Lufthansa also reiterates the language in paragraph (h) and states that the referenced service bulletin does not provide overhaul procedures. Lufthansa adds that the Boeing Overhaul Manual (OHM 27-41-31) does not provide overhaul procedures either, but contains Inspection/Check and Repair sections. The overhaul limits are contained in OHM 27-40-05 (Lear Siegler) and CMM 27-31-01 (Beaver). Lufthansa states that it is inappropriate for the NPRM to refer to an overhaul procedure in a document which was not intended to include it. Lufthansa recommends that paragraph (h) be changed to specify “the appropriate component manufacturer's overhaul procedures” instead of the referenced service bulletin.

NWA states that it does not overhaul any components in accordance with service bulletins. NWA recommends that the statement “or has been overhauled in accordance with Boeing Alert Service Bulletin 747-27A2396, Revision 1” be changed to “or has been overhauled in accordance with Boeing Alert Service Bulletin 747-27A2396, Revision 1 or subsequent.”

We partially agree with UPS, Lufthansa, and NWA. We agree to change paragraph (h) of this AD as follows: “As of the effective date of this AD, no person may install on any airplane a horizontal stabilizer trim actuator unless it is new or overhauled in accordance with Boeing Alert Service Bulletin 747-27A2396, Revision 1, dated August 4, 2005 (which refers to the applicable overhaul manual); or has been inspected, lubricated, and measured in accordance with paragraph (f) of this AD.” We find that there are no overhaul procedures in the referenced service bulletin; therefore, we have removed that reference accordingly.

Request To Change Relevant Service Information Section

Boeing and Lufthansa ask that we clarify the “Relevant Service Information” section of the NPRM.

Boeing asks that the first sentence in the last paragraph of that section be changed to read, “For airplanes on which an FAA-approved low utilization maintenance program is in effect.” That sentence, as written in the NPRM, specifies “For all airplanes except those on which an FAA-approved low utilization maintenance program is in effect.” Boeing suggests that the words “all” and “except those” which were included in that sentence, be deleted. Start Printed Page 26681Boeing states that this paragraph addresses compliance requirements for “low utilization” airplanes, but as written in the NPRM includes the words for normal utilization airplanes.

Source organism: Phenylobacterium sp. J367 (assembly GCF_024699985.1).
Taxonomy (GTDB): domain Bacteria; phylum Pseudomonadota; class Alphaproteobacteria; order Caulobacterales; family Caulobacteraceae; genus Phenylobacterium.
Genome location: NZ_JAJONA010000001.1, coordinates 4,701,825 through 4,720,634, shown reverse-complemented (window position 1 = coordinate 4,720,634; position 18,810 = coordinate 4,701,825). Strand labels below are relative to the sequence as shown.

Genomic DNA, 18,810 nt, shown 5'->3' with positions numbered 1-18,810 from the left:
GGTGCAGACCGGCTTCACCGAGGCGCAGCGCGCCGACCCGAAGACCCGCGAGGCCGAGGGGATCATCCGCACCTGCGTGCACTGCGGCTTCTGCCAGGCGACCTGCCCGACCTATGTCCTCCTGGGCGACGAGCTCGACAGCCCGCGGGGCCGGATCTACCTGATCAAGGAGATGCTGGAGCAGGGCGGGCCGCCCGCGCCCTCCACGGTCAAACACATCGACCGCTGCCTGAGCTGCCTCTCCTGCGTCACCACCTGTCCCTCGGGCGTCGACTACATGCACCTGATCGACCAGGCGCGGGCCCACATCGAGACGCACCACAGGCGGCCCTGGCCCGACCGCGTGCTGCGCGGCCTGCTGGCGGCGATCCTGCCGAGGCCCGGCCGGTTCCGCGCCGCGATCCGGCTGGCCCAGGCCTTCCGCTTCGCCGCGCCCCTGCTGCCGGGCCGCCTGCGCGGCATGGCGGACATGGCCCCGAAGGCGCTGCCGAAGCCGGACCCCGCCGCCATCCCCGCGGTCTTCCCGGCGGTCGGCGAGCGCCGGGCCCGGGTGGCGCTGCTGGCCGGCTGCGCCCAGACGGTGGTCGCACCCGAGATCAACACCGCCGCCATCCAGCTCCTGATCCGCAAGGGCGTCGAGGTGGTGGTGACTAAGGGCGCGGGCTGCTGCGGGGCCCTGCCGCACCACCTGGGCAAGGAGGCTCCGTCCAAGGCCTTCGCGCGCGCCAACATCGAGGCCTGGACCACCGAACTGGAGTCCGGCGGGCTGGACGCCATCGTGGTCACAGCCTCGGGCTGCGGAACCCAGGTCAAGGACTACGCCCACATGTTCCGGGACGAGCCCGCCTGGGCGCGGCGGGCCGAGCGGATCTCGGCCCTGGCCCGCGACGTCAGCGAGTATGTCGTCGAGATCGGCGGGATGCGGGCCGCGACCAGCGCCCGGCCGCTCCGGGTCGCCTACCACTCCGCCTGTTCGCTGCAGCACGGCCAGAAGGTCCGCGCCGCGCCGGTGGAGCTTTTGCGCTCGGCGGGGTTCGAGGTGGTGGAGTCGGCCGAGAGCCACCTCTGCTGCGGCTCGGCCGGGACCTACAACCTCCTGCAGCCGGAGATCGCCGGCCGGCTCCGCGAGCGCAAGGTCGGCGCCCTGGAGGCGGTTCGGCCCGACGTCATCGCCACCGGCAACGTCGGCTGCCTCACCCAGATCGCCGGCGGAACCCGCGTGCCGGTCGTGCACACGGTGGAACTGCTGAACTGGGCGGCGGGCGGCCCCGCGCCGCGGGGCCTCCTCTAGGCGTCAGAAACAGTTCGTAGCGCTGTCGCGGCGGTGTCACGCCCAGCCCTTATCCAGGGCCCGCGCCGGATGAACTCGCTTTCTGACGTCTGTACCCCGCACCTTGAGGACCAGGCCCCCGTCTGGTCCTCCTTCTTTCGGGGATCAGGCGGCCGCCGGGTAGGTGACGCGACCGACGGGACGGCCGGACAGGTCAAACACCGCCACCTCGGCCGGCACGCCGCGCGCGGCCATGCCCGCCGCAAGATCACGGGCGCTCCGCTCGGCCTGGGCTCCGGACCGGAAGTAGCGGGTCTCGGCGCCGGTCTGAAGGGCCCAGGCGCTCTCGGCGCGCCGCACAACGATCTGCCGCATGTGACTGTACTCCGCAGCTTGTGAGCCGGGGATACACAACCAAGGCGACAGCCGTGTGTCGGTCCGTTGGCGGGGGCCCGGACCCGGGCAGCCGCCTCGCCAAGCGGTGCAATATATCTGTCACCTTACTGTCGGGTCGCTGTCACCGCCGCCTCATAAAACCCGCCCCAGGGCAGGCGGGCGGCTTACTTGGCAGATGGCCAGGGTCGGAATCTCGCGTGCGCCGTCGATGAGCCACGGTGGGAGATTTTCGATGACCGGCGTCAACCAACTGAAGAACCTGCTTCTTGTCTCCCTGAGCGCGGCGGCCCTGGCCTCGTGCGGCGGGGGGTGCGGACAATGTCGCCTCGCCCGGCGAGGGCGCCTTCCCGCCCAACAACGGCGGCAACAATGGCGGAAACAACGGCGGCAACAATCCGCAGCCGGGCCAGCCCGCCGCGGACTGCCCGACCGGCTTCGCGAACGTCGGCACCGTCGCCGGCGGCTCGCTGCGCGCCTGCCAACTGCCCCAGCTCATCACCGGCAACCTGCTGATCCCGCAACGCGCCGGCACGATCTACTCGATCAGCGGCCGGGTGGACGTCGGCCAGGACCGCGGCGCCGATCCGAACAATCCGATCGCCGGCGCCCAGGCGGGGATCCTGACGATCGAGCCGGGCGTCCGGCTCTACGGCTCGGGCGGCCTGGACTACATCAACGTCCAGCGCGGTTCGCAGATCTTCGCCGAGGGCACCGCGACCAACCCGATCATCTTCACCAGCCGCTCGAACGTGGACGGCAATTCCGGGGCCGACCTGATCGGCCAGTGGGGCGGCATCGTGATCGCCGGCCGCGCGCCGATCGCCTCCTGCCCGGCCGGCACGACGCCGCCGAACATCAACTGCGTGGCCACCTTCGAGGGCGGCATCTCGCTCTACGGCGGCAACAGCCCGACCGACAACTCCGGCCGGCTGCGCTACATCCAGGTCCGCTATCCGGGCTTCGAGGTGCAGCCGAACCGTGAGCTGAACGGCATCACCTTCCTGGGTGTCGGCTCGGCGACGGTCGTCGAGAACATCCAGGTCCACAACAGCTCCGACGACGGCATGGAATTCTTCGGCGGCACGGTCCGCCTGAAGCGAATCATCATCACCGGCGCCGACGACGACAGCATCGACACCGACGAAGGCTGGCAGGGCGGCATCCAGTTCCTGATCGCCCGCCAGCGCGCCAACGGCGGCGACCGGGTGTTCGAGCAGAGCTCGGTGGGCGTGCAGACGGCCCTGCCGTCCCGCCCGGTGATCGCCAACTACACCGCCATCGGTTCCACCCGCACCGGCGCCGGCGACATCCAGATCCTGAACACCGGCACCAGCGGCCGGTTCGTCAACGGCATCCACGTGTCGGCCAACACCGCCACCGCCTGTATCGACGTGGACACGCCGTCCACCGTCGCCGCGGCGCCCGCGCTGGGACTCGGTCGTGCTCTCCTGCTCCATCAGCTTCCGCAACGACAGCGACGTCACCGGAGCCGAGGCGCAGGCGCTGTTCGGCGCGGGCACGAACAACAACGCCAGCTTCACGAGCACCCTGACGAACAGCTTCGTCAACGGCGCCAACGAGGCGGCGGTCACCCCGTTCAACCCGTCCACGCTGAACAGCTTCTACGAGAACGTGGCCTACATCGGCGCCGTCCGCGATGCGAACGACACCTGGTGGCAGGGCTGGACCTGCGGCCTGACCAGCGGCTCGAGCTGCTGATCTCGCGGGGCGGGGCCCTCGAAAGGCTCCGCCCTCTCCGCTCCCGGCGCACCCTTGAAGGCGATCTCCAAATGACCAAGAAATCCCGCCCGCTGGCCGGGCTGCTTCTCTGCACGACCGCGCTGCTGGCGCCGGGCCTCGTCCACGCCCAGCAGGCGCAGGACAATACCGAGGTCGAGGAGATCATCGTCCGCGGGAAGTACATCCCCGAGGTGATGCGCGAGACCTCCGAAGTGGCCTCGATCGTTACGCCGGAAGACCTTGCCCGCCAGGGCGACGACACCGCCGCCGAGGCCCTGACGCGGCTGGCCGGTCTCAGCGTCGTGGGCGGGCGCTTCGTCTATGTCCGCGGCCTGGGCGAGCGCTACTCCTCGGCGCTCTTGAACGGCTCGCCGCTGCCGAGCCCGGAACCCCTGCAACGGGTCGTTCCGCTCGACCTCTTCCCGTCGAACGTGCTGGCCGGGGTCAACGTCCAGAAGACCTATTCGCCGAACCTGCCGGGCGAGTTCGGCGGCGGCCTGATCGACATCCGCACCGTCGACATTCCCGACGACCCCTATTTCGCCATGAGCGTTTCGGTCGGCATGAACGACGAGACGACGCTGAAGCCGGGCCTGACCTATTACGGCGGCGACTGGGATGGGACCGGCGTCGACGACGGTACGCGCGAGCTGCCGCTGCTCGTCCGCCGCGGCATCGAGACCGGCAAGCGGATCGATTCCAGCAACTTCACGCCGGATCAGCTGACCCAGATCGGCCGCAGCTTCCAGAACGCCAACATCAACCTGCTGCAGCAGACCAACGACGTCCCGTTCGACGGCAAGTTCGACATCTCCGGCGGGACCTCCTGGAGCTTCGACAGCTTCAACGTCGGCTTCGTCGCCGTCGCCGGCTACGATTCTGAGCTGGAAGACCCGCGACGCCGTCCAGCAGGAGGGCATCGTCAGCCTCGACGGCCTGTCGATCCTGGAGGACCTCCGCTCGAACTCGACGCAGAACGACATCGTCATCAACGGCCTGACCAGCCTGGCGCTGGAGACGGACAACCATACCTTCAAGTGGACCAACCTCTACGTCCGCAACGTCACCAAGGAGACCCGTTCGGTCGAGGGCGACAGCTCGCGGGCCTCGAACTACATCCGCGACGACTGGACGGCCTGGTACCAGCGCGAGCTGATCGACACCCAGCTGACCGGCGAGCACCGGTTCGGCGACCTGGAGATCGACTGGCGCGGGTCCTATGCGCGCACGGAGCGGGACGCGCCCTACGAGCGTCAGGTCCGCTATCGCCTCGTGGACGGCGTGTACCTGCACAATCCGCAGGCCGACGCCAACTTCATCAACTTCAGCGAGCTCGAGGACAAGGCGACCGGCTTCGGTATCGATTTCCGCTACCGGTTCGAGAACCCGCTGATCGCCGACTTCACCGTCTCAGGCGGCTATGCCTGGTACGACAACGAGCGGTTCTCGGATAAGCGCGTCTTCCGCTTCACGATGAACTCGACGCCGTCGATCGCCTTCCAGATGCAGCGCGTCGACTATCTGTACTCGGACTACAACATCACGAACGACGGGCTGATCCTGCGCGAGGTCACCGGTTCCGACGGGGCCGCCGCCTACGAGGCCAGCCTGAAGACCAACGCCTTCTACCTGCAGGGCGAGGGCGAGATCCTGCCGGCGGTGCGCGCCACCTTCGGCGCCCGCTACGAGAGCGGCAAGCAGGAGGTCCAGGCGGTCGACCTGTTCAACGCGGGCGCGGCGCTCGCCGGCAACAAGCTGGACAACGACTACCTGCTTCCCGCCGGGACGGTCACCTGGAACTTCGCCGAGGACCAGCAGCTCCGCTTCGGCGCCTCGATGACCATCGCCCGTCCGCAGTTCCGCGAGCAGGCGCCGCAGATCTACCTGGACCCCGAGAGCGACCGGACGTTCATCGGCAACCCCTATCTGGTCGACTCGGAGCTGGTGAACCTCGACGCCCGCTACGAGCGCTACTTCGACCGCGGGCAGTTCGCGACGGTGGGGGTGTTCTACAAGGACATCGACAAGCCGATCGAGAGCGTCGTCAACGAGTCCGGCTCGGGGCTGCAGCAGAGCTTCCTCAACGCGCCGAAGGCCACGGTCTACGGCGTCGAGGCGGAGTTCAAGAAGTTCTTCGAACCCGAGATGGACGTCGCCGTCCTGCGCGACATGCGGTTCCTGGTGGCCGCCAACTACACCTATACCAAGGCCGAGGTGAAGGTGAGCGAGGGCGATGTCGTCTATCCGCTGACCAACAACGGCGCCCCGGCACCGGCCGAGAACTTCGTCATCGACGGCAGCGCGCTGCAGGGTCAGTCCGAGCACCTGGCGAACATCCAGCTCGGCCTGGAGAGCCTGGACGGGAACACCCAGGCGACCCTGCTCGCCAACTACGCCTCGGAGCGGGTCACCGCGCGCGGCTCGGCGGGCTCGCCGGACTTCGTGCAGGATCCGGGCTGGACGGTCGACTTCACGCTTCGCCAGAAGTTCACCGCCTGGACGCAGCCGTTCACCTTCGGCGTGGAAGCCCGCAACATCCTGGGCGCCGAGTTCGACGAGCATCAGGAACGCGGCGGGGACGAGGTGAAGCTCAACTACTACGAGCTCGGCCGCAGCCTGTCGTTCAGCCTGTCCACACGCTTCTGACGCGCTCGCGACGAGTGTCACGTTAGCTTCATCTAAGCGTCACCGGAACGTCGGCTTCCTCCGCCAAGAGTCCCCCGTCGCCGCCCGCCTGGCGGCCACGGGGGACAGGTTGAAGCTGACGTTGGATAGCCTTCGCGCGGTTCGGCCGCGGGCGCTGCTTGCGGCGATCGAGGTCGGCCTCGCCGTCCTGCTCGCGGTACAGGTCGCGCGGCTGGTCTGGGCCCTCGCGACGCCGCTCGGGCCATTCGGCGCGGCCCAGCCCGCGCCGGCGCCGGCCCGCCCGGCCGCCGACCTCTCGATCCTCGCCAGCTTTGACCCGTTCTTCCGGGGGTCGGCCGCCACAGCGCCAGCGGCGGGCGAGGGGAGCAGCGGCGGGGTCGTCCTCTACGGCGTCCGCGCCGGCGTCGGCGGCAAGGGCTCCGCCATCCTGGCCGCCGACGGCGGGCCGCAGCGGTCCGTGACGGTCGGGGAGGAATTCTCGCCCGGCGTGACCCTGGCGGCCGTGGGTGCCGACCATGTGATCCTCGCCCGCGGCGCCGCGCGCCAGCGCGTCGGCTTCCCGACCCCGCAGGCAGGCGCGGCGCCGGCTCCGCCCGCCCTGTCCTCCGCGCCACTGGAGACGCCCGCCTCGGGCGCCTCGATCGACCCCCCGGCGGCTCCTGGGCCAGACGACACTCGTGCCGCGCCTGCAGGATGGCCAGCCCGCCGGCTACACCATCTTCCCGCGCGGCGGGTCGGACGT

Lufthansa also suggests that there is a typographical error within that section. Lufthansa states that the fourth and fifth paragraphs start with the same sentence, and asks if the first sentence in the fifth paragraph should read “For airplanes with an FAA-approved low maintenance program.”

We agree with Boeing and Lufthansa that clarifying the first sentence in the last paragraph of the “Relevant Service Information” section would be helpful, because the first sentence in the last paragraph, which describes “low utilization” airplanes, is incorrect. That sentence should specify “For airplanes on which an FAA-approved low utilization maintenance program is in effect:” However, since the “Relevant Service Information” section of the NPRM does not reappear in the final rule, no change to the AD is necessary in this regard.

Lufthansa also asks that the compliance time specified in the “Relevant Service Information” section, the “18 months after the original issue date of the service bulletin,” specify which revision of the service bulletin.

We do not agree with Lufthansa. The first sentence under the “Relevant Service Information” section specifies that we have reviewed Boeing Alert Service Bulletin 747-27A2396, Revision 1, dated August 4, 2005. The second sentence defines the compliance times in that service bulletin. That section is not restated in this AD and no change to the AD is necessary in this regard.

Request for Clarification of Lubrication Action

Lufthansa suggests that we clarify that the lubrication action specified in the NPRM is not related to oil servicing of the stabilizer actuator drive gearbox.

We disagree that clarification is necessary. The NPRM and referenced service bulletin contain clear and specific instructions for the lubrication of the horizontal stabilizer ballscrew and ballnut. No change to the AD is necessary in this regard.

Clarification of Alternative Method of Compliance (AMOC) Paragraph

We have revised this action to clarify the appropriate procedure for notifying the principal inspector before using any approved AMOC on any airplane to which the AMOC applies.

Conclusion